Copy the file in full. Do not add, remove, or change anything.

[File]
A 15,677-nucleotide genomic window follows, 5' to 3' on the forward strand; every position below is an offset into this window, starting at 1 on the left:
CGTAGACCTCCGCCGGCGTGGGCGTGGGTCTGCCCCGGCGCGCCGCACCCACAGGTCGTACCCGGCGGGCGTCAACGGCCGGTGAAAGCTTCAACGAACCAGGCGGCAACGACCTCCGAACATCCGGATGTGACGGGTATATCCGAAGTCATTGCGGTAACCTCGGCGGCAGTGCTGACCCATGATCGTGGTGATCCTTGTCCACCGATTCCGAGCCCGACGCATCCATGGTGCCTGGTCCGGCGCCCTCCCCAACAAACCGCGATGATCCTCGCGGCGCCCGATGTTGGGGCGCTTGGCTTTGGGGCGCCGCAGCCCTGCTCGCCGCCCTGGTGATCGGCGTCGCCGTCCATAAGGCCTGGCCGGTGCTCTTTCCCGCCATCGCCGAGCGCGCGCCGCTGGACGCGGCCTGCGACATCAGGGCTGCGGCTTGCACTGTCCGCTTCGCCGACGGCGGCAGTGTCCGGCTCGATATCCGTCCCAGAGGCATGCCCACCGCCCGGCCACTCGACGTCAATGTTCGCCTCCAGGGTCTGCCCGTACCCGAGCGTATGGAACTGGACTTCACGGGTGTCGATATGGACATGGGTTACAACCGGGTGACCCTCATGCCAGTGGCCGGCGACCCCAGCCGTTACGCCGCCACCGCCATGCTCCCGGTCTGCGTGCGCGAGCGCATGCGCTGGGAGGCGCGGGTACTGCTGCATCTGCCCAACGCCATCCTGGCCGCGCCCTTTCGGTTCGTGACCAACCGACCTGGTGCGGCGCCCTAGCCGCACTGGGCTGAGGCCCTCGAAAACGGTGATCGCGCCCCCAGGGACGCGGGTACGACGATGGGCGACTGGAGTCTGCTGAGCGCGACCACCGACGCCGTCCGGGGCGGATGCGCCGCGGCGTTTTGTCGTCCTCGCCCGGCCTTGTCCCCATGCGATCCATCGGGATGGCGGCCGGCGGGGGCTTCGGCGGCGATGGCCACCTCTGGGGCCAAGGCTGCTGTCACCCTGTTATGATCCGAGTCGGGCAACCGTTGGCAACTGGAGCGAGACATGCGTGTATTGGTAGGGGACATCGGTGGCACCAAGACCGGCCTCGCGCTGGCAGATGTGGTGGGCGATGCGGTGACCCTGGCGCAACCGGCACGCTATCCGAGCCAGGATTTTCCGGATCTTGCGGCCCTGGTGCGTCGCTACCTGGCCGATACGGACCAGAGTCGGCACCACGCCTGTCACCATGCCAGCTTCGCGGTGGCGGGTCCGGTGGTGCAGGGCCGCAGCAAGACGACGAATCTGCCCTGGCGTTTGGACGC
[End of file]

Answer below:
A 15,677-nucleotide genomic window follows, 5' to 3' on the forward strand; every position below is an offset into this window, starting at 1 on the left:
CGTAGACCTCCGCCGGCGTGGGCGTGGGTCTGCCCCGGCGCGCCGCACCCACAGGTCGTACCCGGCGGGCGTCAACGGCCGGTGAAAGCTTCAACGAACCAGGCGGCAACGACCTCCGAACATCCGGATGTGACGGGTATATCCGAAGTCATTGCGGTAACCTCGGCGGCAGTGCTGACCCATGATCGTGGTGATCCTTGTCCACCGATTCCGAGCCCGACGCATCCATGGTGCCTGGTCCGGCGCCCTCCCCAACAAACCGCGATGATCCTCGCGGCGCCCGATGTTGGGGCGCTTGGCTTTGGGGCGCCGCAGCCCTGCTCGCCGCCCTGGTGATCGGCGTCGCCGTCCATAAGGCCTGGCCGGTGCTCTTTCCCGCCATCGCCGAGCGCGCGCCGCTGGACGCGGCCTGCGACATCAGGGCTGCGGCTTGCACTGTCCGCTTCGCCGACGGCGGCAGTGTCCGGCTCGATATCCGTCCCAGAGGCATGCCCACCGCCCGGCCACTCGACGTCAATGTTCGCCTCCAGGGTCTGCCCGTACCCGAGCGTATGGAACTGGACTTCACGGGTGTCGATATGGACATGGGTTACAACCGGGTGACCCTCATGCCAGTGGCCGGCGACCCCAGCCGTTACGCCGCCACCGCCATGCTCCCGGTCTGCGTGCGCGAGCGCATGCGCTGGGAGGCGCGGGTACTGCTGCATCTGCCCAACGCCATCCTGGCCGCGCCCTTTCGGTTCGTGACCAACCGACCTGGTGCGGCGCCCTAGCCGCACTGGGCTGAGGCCCTCGAAAACGGTGATCGCGCCCCCAGGGACGCGGGTACGACGATGGGCGACTGGAGTCTGCTGAGCGCGACCACCGACGCCGTCCGGGGCGGATGCGCCGCGGCGTTTTGTCGTCCTCGCCCGGCCTTGTCCCCATGCGATCCATCGGGATGGCGGCCGGCGGGGGCTTCGGCGGCGATGGCCACCTCTGGGGCCAAGGCTGCTGTCACCCTGTTATGATCCGAGTCGGGCAACCGTTGGCAACTGGAGCGAGACATGCGTGTATTGGTAGGGGACATCGGTGGCACCAAGACCGGCCTCGCGCTGGCAGATGTGGTGGGCGATGCGGTGACCCTGGCGCAACCGGCACGCTATCCGAGCCAGGATTTTCCGGATCTTGCGGCCCTGGTGCGTCGCTACCTGGCCGATACGGACCAGAGTCGGCACCACGCCTGTCACCATGCCAGCTTCGCGGTGGCGGGTCCGGTGGTGCAGGGCCGCAGCAAGACGACGAATCTGCCCTGGCGTTTGGACGC